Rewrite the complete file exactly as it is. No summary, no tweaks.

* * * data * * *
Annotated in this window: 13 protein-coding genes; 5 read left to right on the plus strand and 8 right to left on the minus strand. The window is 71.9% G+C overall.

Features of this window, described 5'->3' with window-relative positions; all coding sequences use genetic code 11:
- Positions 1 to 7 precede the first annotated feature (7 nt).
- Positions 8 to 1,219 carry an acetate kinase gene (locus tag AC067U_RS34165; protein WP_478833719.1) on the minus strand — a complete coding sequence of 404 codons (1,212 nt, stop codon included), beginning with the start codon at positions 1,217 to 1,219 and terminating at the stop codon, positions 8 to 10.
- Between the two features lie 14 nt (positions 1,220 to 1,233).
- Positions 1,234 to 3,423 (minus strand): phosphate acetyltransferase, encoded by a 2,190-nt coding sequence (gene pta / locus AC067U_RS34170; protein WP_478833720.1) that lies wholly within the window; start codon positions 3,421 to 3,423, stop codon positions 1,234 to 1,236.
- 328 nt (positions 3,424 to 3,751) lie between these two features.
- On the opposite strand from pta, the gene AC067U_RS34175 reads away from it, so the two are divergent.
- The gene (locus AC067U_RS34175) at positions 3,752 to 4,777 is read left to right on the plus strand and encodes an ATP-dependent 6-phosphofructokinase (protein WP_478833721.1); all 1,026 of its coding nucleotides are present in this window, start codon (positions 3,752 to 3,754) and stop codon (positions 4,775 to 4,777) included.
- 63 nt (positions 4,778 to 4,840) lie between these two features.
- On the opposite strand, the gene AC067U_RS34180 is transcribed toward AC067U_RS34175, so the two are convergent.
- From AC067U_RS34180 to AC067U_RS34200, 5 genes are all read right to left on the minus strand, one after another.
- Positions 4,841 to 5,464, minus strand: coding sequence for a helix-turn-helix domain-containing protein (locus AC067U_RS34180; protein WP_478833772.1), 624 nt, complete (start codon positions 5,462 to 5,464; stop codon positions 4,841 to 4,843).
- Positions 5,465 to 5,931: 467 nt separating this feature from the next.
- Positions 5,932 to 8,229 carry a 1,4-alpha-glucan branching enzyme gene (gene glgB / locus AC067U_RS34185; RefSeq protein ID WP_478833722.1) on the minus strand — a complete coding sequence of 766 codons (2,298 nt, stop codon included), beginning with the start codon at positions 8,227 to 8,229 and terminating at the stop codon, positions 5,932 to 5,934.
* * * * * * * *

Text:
Annotated in this window: 13 protein-coding genes; 5 read left to right on the plus strand and 8 right to left on the minus strand. The window is 71.9% G+C overall.

Features of this window, described 5'->3' with window-relative positions; all coding sequences use genetic code 11:
- Positions 1 to 7 precede the first annotated feature (7 nt).
- Positions 8 to 1,219 carry an acetate kinase gene (locus tag AC067U_RS34165; protein WP_478833719.1) on the minus strand — a complete coding sequence of 404 codons (1,212 nt, stop codon included), beginning with the start codon at positions 1,217 to 1,219 and terminating at the stop codon, positions 8 to 10.
- Between the two features lie 14 nt (positions 1,220 to 1,233).
- Positions 1,234 to 3,423 (minus strand): phosphate acetyltransferase, encoded by a 2,190-nt coding sequence (gene pta / locus AC067U_RS34170; protein WP_478833720.1) that lies wholly within the window; start codon positions 3,421 to 3,423, stop codon positions 1,234 to 1,236.
- 328 nt (positions 3,424 to 3,751) lie between these two features.
- On the opposite strand from pta, the gene AC067U_RS34175 reads away from it, so the two are divergent.
- The gene (locus AC067U_RS34175) at positions 3,752 to 4,777 is read left to right on the plus strand and encodes an ATP-dependent 6-phosphofructokinase (protein WP_478833721.1); all 1,026 of its coding nucleotides are present in this window, start codon (positions 3,752 to 3,754) and stop codon (positions 4,775 to 4,777) included.
- 63 nt (positions 4,778 to 4,840) lie between these two features.
- On the opposite strand, the gene AC067U_RS34180 is transcribed toward AC067U_RS34175, so the two are convergent.
- From AC067U_RS34180 to AC067U_RS34200, 5 genes are all read right to left on the minus strand, one after another.
- Positions 4,841 to 5,464, minus strand: coding sequence for a helix-turn-helix domain-containing protein (locus AC067U_RS34180; protein WP_478833772.1), 624 nt, complete (start codon positions 5,462 to 5,464; stop codon positions 4,841 to 4,843).
- Positions 5,465 to 5,931: 467 nt separating this feature from the next.
- Positions 5,932 to 8,229 carry a 1,4-alpha-glucan branching enzyme gene (gene glgB / locus AC067U_RS34185; RefSeq protein ID WP_478833722.1) on the minus strand — a complete coding sequence of 766 codons (2,298 nt, stop codon included), beginning with the start codon at positions 8,227 to 8,229 and terminating at the stop codon, positions 5,932 to 5,934.